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Abstract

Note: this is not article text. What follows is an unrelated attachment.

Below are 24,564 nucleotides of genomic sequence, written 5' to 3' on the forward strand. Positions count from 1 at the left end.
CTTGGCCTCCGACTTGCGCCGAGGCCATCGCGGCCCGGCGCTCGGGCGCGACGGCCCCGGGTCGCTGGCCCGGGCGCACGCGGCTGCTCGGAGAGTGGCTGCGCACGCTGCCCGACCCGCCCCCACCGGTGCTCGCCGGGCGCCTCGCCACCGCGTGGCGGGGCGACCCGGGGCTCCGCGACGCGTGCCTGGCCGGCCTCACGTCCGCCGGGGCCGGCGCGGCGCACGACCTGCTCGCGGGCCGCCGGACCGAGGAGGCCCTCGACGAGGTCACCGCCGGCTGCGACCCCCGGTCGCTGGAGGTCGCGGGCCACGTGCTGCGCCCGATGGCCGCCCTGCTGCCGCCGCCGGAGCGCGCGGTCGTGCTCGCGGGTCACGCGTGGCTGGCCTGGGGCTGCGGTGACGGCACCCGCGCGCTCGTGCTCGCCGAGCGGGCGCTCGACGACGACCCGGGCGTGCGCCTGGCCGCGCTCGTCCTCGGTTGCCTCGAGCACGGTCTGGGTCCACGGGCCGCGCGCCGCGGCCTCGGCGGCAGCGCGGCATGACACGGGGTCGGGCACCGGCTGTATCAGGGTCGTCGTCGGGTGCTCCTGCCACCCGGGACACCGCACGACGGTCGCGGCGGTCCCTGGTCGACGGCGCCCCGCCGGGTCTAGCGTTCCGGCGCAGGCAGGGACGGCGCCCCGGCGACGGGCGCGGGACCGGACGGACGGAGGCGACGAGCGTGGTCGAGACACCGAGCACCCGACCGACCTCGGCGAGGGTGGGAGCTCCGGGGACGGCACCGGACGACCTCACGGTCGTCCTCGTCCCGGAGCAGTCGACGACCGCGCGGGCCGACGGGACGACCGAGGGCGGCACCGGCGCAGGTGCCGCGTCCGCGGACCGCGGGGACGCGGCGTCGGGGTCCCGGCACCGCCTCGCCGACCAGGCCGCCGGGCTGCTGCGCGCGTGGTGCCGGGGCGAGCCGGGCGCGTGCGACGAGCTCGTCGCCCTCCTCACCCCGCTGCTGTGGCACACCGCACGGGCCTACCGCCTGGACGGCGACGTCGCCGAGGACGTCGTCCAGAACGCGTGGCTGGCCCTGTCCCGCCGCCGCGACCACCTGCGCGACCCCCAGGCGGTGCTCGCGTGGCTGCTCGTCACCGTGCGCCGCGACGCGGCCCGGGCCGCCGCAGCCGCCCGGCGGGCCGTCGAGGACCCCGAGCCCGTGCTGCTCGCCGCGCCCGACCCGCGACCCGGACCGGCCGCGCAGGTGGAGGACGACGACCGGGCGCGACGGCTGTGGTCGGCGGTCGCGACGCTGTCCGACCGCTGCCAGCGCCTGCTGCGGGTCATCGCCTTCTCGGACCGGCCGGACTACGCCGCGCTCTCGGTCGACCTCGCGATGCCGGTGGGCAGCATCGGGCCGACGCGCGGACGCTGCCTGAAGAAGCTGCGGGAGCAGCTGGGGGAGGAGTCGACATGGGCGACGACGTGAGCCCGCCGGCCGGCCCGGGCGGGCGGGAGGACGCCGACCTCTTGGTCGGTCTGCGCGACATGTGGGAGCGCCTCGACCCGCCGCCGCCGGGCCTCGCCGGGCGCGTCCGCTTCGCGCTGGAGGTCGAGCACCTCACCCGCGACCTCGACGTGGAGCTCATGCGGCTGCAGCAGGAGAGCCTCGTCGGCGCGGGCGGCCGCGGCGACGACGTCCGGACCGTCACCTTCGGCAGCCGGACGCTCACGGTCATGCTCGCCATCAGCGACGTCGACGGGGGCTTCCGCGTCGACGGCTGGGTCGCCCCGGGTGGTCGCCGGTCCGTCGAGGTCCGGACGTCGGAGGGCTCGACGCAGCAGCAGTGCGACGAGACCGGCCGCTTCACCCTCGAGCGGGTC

Annexin (AX) constitutes a new family of Ca2+-dependent membrane-binding proteins; 13 of them have been described. Among these, annexin-1 (AX-I) has displayed many biological functions in vitro. Its actual role in vivo, however, remains unknown. We already reported that AX-I was expressed in proliferating (regenerating) hepatocytes at both protein and messenger RNA (mRNA) levels. The role of AX-I in human hepatocellular carcinoma (HCC) remains obscure. In this study, the amounts of AX-I at protein and mRNA levels, as well as its localization, have been determined in the normal human liver, chronic hepatitis liver, and nontumorous and tumorous portions of HCC. AX-I was rarely found in normal and chronic liver tissues, whereas it is overexpressed at both the transcriptional and translational levels in tumorous and nontumorous regions of HCC. In addition, more AX-I was expressed in the tumorous portion than the nontumorous portion of HCC. AX-I was present in the hepatocytes and HCC cells, localized mainly in the cytoplasm. AX-I was expressed in poorly differentiated cancer cells. Furthermore, AX-I was tyrosine-phosphorylated in HCC. We also found that some of the AX-I-positive hepatocytes in the nontumorous tissues were derived from a particular subset of parenchymal cells (stem or oval cells). These results indicate that AX-I plays an important role in the malignant transformation process leading to HCC and that it is closely related to the histological grade of HCC. HCC would offer a novel tool with which to study the function of AX-I in malignant transformation.